Fiorina told the Winthrop crowd her first two phone calls from the Oval Office would be to two foreign leaders on opposite sides of one of the most contentious issues in U.S. foreign policy. First, she would call her “friend” Israeli Prime Minister Benjamin Netanyahu to say, “the United States will stand with Israel always.”
The second call, to Iranian Supreme Leader Ayatollah Ali Khamenei, will be much shorter: “New deal.”
She would demand Iran tear up the nuclear agreement negotiated with the Obama administration and five other world powers and instead pursue much more aggressive, unilateral inspections of the Islamic Republic’s nuclear program.
If Khamenei doesn’t agree, “I will make it as difficult as possible for Iran to move money through the international banking system. And we can do that on our own.”
Much of Fiorina’s address focused on calls to, borrowing a phrase from her competitor Trump, “Make America Great Again.” Or as Fiorina put it quoting Margaret Thatcher, “I am not content to manage the decline of a great nation.”
To do that, she puts a lot of emphasis on breaking down bureaucracy. As thousands of baby boomers prepare to retire from federal jobs in the next few years, Fiorina said as president she would “not replace a single one of them.”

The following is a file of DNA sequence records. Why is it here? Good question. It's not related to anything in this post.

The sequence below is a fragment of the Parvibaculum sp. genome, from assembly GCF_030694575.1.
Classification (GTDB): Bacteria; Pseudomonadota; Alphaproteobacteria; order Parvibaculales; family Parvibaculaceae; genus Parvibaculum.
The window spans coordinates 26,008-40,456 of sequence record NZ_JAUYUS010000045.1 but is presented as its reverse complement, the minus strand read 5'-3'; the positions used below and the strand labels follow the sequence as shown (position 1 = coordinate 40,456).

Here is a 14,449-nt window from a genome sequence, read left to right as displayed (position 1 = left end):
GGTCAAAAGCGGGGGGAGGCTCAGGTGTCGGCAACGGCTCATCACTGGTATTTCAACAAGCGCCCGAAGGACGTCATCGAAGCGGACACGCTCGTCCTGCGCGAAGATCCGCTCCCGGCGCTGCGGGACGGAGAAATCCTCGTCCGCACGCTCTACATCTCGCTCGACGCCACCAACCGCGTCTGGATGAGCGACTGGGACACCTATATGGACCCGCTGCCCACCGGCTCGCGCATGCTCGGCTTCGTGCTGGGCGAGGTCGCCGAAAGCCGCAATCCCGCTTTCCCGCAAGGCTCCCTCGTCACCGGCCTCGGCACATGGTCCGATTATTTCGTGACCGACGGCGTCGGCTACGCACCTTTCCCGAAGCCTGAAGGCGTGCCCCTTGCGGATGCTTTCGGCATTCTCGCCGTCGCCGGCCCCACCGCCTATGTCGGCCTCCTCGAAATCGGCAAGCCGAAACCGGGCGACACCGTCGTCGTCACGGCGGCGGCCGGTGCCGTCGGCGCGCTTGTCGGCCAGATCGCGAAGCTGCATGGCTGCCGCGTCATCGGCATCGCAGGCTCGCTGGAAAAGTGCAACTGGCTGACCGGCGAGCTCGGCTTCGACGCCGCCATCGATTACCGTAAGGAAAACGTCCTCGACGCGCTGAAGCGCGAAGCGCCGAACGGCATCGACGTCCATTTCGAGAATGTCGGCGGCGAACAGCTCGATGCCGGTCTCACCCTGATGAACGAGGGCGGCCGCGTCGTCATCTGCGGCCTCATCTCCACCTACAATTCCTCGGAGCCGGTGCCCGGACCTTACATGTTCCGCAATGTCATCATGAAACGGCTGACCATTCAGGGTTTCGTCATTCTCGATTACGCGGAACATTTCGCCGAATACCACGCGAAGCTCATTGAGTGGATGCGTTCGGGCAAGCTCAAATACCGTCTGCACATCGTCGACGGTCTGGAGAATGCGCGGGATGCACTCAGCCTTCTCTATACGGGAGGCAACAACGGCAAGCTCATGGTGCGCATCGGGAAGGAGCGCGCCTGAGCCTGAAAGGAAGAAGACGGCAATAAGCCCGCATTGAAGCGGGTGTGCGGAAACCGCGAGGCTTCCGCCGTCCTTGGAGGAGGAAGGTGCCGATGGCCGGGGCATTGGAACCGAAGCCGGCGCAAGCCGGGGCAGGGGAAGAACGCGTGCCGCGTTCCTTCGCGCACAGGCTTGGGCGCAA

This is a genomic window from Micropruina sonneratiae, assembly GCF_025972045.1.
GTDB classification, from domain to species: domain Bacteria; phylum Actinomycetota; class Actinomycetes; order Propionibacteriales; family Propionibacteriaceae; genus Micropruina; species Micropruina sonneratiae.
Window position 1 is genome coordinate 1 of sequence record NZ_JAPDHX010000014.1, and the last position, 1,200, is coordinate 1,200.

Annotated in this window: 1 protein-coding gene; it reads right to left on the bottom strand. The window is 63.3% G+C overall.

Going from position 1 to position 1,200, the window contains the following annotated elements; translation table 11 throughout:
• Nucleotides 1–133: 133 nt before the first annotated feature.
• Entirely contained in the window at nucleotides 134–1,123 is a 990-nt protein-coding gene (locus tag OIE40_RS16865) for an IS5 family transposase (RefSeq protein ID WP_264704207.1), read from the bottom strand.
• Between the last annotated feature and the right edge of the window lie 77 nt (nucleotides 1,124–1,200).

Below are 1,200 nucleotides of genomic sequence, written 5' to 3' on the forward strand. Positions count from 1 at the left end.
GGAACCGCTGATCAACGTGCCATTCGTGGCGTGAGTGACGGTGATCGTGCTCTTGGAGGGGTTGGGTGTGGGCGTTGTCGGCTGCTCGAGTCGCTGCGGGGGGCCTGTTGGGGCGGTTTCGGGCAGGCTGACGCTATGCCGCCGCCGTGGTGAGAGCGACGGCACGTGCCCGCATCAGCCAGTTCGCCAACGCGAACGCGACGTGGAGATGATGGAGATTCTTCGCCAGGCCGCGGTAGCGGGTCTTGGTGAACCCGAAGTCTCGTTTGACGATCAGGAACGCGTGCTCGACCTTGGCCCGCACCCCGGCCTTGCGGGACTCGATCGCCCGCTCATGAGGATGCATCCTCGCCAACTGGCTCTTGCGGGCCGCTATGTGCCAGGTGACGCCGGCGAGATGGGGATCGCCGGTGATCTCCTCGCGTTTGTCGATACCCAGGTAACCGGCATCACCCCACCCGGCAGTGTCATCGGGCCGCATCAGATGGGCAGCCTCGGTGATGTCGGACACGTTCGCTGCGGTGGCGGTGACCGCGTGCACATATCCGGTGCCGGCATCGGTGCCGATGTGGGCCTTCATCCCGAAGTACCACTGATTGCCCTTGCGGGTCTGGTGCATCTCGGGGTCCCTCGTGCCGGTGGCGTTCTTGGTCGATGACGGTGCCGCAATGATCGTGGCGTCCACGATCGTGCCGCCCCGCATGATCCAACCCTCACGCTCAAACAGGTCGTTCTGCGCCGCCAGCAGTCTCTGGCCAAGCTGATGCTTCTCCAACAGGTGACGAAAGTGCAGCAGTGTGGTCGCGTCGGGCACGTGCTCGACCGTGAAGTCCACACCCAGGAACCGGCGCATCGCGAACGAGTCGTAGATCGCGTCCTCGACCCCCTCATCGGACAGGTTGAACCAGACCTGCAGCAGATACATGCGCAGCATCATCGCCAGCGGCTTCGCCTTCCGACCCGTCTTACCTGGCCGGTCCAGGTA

Her response to a question about cutting the debt was to say “grow the economy and cut spending,” then repeat it three times like a mantra.
Fiorina expounded a little more on immigration reform, where she called for a mandatory, nationwide employee verification system for immigration status, “and employers who violate it must be punished.” And in another swipe at Trump, she rejected the real-estate tycoon’s claim that he brought immigration to the forefront of the campaign.
“We’ve been talking about this for 25 years,” she said. “But all we’ve been doing is talking.”
Like most Republicans, she’s for repealing the Affordable Care Act, but as a cancer survivor, she said she appreciates the dangers of high hospital bills. She wants the free market to inject “real competition” into America’s health care system, but also the federal government should mandate that health providers’ costs, prices and outcomes be publicly available, while states should manage “high-risk” insurance pools for those at the highest risk of health problems.
Despite Fiorina’s rise since the debate, Chuck Panoff and Cynthia Rudolph of Indian Land said they were excited to see her speak even before her performance there.
“She’s concise, she knows her facts,” Rudolph said. “You can ask her anything, and the difference with Trump is that she can answer with some substance.”
Panoff said he likes Trump’s history of “getting things done,” but said any outsider would be better able to get things done in Washington, because “the country is fed up.”
Fiorina’s history in the boardroom may make that easier to accomplish, Rudolph believes.
“I think we need a leader who can bring us together for a conversation and move things forward,” she said.